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Projections of Education Statistics to 2021

NCES 2013-008
January 2013

Section 1. Elementary and Secondary Enrollment: Introduction

Total public and private elementary and secondary school enrollment was 55 million in fall 2010, representing a 6 percent increase since fall 1996 (table 1). Between fall 2010, the last year of actual public school data, and fall 2021, a further increase of 7 percent is expected. Public school enrollment is projected to be higher in 2021 than in 2010 while private school enrollment is projected to be lower. Public school enrollments are projected to be higher in 2021 than in 2010 for Blacks, Hispanics, Asian/Pacific Islanders, American Indians/Alaska Natives, and students of two or more races, and enrollment is projected to be lower for Whites (table 3). Increases in public school enrollment are expected in the Northeast, Midwest, South, and West (table 6).

Factors affecting the projections

The grade progression rate method was used to project school enrollments. This method assumes that future trends in factors affecting enrollments will be consistent with past patterns. It implicitly includes the net effect of factors such as dropouts, deaths, nonpromotion, transfers to and from public schools, and, at the state level, migration. See appendixes A.0 and A.1 for more details.

Factors that were not considered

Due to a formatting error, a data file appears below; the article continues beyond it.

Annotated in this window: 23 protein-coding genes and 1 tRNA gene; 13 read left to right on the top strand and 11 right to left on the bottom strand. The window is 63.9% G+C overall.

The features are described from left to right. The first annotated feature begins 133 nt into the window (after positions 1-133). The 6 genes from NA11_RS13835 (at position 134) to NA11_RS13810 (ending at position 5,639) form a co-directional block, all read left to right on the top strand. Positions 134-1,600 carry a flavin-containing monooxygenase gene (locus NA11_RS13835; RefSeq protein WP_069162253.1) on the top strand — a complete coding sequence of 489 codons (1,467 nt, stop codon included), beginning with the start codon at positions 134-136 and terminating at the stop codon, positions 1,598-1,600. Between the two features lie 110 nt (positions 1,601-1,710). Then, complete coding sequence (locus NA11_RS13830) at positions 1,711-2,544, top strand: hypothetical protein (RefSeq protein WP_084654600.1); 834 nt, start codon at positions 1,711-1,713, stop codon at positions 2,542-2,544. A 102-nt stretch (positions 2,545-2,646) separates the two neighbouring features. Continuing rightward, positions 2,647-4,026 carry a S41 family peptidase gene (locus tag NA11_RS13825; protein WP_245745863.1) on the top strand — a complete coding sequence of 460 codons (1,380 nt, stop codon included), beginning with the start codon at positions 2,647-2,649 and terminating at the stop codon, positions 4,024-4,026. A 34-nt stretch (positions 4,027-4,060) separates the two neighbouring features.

The projections do not assume changes in policies or attitudes that may affect enrollment levels. For example, they do not account for changing state and local policies on prekindergarten (PK) and kindergarten programs. Continued expansion of these programs could lead to higher enrollments at the elementary school level. Projections also exclude the number of students who are homeschooled because more data are needed.

Students of two or more races

This is the first edition of Projections of Education Statistics to include actual and projected numbers for enrollment in public elementary and secondary school for students of two or more races. Actual numbers for this racial/ethnic group begin in 2008. The 2008, 2009, and 2010 actual values and all the projected values for enrollments of the other racial/ ethnic groups are lower than they would have been if this racial/ethnic category had not been added.

Accuracy of Projections

An analysis of projection errors from the past 28 editions of Projections of Education Statistics indicates that the mean absolute percentage errors (MAPEs) for lead times of 1, 2, 5, and 10 years out for projections of public school enrollment in grades PK-12 were 0.3, 0.6, 1.3, and 2.6 percent, respectively. For the 1-year-out prediction, this means that the methodol- ogy used by the National Center for Education Statistics (NCES) has produced projections that have, on average, deviated from actual observed values by 0.3 percent. For projections of public school enrollment in grades PK-8, the MAPEs for lead times of 1, 2, 5, and 10 years out were 0.3, 0.6, 1.4, and 3.3 percent, respectively, while the MAPEs for projections of public school enrollment in grades 9-12 were 0.4, 0.7, 1.2, and 2.5 percent, respectively, for the same lead times. An analysis of pro- jection errors from the past ten editions of Projections of Education Statistics indicates that the mean absolute percentage errors (MAPEs) for lead times of 1, 2, 5, and 10 years out for projections of private school enrollment in grades PK-12 were 3.4, 4.6, 7.7, and 6.3 percent, respectively. For projections of private school enrollment in grades PK-8, the MAPEs for lead times of 1, 2, 5, and 10 years out were 3.5, 4.9, 9.2, and 7.9 percent, respectively, while the MAPEs for projections of private school enrollment in grades 9-12 were 3.0, 3.8, 2.8, and 1.3 percent, respectively, for the same lead times. For more information, see table A-2 in appendix A.


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